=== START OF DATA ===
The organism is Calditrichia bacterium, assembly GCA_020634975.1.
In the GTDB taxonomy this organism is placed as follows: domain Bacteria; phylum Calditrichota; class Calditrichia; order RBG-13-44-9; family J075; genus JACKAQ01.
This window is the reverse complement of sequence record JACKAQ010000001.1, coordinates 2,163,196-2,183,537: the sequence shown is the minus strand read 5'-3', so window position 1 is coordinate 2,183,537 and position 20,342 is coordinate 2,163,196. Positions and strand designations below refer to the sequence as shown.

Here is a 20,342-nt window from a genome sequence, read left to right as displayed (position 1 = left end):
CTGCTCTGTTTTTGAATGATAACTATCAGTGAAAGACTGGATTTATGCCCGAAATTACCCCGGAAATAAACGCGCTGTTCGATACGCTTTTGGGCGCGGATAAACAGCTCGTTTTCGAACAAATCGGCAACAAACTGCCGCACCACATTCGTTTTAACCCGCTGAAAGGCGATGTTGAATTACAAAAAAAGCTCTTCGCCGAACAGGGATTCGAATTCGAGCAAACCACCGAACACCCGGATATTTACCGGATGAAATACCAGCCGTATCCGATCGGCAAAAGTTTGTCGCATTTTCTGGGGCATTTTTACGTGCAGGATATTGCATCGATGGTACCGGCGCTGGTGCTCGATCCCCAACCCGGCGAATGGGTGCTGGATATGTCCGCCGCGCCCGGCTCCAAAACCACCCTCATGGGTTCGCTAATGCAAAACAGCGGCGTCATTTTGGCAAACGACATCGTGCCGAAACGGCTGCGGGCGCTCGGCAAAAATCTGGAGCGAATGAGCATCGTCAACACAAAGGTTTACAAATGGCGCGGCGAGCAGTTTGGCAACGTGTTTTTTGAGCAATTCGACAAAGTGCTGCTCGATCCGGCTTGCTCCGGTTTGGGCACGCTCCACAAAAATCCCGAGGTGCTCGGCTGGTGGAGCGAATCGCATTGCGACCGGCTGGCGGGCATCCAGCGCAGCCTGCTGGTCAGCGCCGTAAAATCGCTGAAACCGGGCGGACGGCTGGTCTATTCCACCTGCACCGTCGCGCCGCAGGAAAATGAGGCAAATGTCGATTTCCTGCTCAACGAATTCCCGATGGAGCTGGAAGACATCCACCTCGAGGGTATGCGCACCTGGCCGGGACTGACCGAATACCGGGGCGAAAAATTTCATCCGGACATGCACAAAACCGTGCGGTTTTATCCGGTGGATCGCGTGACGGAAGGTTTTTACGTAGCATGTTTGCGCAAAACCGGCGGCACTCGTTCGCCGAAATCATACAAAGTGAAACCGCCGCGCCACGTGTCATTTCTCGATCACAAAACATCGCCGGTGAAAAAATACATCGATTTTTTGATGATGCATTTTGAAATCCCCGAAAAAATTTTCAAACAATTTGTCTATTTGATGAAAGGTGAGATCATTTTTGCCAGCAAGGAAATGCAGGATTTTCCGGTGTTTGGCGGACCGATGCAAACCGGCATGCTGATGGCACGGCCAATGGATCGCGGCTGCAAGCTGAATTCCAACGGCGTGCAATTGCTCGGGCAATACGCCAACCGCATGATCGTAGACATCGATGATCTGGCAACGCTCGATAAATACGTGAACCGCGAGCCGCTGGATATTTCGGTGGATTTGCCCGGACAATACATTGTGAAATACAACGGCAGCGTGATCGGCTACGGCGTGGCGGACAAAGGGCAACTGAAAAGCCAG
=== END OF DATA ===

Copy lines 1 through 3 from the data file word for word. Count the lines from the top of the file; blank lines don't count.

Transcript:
The organism is Calditrichia bacterium, assembly GCA_020634975.1.
In the GTDB taxonomy this organism is placed as follows: domain Bacteria; phylum Calditrichota; class Calditrichia; order RBG-13-44-9; family J075; genus JACKAQ01.
This window is the reverse complement of sequence record JACKAQ010000001.1, coordinates 2,163,196-2,183,537: the sequence shown is the minus strand read 5'-3', so window position 1 is coordinate 2,183,537 and position 20,342 is coordinate 2,163,196. Positions and strand designations below refer to the sequence as shown.